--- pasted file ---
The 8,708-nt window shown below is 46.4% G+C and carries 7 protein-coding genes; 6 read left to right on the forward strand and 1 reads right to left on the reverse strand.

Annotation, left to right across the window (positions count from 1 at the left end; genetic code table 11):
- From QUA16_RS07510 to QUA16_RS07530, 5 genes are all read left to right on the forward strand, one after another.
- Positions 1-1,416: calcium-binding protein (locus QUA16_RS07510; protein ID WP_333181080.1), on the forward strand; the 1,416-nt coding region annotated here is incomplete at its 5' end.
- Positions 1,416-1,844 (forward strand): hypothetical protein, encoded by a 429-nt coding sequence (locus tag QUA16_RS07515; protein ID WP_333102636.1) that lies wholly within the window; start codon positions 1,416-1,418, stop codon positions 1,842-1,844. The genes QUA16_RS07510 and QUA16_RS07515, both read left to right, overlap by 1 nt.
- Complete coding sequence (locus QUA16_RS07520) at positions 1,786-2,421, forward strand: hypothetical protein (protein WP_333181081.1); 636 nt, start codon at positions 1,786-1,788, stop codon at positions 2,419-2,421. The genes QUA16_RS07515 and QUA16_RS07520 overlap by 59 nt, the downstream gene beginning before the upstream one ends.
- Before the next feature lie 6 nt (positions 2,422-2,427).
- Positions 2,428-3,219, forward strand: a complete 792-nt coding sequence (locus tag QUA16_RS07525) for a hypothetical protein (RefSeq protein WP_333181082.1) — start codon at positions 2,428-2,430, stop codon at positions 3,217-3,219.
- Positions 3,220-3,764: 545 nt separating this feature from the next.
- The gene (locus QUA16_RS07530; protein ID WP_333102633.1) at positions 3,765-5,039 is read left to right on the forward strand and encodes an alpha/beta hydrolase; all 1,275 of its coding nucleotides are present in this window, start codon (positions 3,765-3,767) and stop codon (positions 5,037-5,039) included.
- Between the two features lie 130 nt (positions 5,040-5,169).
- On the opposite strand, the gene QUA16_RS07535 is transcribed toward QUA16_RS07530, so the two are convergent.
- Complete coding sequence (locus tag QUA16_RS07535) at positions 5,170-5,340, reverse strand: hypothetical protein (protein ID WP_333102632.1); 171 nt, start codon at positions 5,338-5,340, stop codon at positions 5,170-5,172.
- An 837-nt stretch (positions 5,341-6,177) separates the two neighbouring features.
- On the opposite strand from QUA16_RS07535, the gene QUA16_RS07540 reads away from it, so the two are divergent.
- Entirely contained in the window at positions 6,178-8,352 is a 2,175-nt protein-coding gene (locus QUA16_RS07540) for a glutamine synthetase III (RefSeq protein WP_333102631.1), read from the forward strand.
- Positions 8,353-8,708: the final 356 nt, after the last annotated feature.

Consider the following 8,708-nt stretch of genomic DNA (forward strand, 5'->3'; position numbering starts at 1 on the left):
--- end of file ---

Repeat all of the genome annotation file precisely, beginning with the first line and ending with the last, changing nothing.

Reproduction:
The 8,708-nt window shown below is 46.4% G+C and carries 7 protein-coding genes; 6 read left to right on the forward strand and 1 reads right to left on the reverse strand.

Annotation, left to right across the window (positions count from 1 at the left end; genetic code table 11):
- From QUA16_RS07510 to QUA16_RS07530, 5 genes are all read left to right on the forward strand, one after another.
- Positions 1-1,416: calcium-binding protein (locus QUA16_RS07510; protein ID WP_333181080.1), on the forward strand; the 1,416-nt coding region annotated here is incomplete at its 5' end.
- Positions 1,416-1,844 (forward strand): hypothetical protein, encoded by a 429-nt coding sequence (locus tag QUA16_RS07515; protein ID WP_333102636.1) that lies wholly within the window; start codon positions 1,416-1,418, stop codon positions 1,842-1,844. The genes QUA16_RS07510 and QUA16_RS07515, both read left to right, overlap by 1 nt.
- Complete coding sequence (locus QUA16_RS07520) at positions 1,786-2,421, forward strand: hypothetical protein (protein WP_333181081.1); 636 nt, start codon at positions 1,786-1,788, stop codon at positions 2,419-2,421. The genes QUA16_RS07515 and QUA16_RS07520 overlap by 59 nt, the downstream gene beginning before the upstream one ends.
- Before the next feature lie 6 nt (positions 2,422-2,427).
- Positions 2,428-3,219, forward strand: a complete 792-nt coding sequence (locus tag QUA16_RS07525) for a hypothetical protein (RefSeq protein WP_333181082.1) — start codon at positions 2,428-2,430, stop codon at positions 3,217-3,219.
- Positions 3,220-3,764: 545 nt separating this feature from the next.
- The gene (locus QUA16_RS07530; protein ID WP_333102633.1) at positions 3,765-5,039 is read left to right on the forward strand and encodes an alpha/beta hydrolase; all 1,275 of its coding nucleotides are present in this window, start codon (positions 3,765-3,767) and stop codon (positions 5,037-5,039) included.
- Between the two features lie 130 nt (positions 5,040-5,169).
- On the opposite strand, the gene QUA16_RS07535 is transcribed toward QUA16_RS07530, so the two are convergent.
- Complete coding sequence (locus tag QUA16_RS07535) at positions 5,170-5,340, reverse strand: hypothetical protein (protein ID WP_333102632.1); 171 nt, start codon at positions 5,338-5,340, stop codon at positions 5,170-5,172.
- An 837-nt stretch (positions 5,341-6,177) separates the two neighbouring features.
- On the opposite strand from QUA16_RS07535, the gene QUA16_RS07540 reads away from it, so the two are divergent.
- Entirely contained in the window at positions 6,178-8,352 is a 2,175-nt protein-coding gene (locus QUA16_RS07540) for a glutamine synthetase III (RefSeq protein WP_333102631.1), read from the forward strand.
- Positions 8,353-8,708: the final 356 nt, after the last annotated feature.

Consider the following 8,708-nt stretch of genomic DNA (forward strand, 5'->3'; position numbering starts at 1 on the left):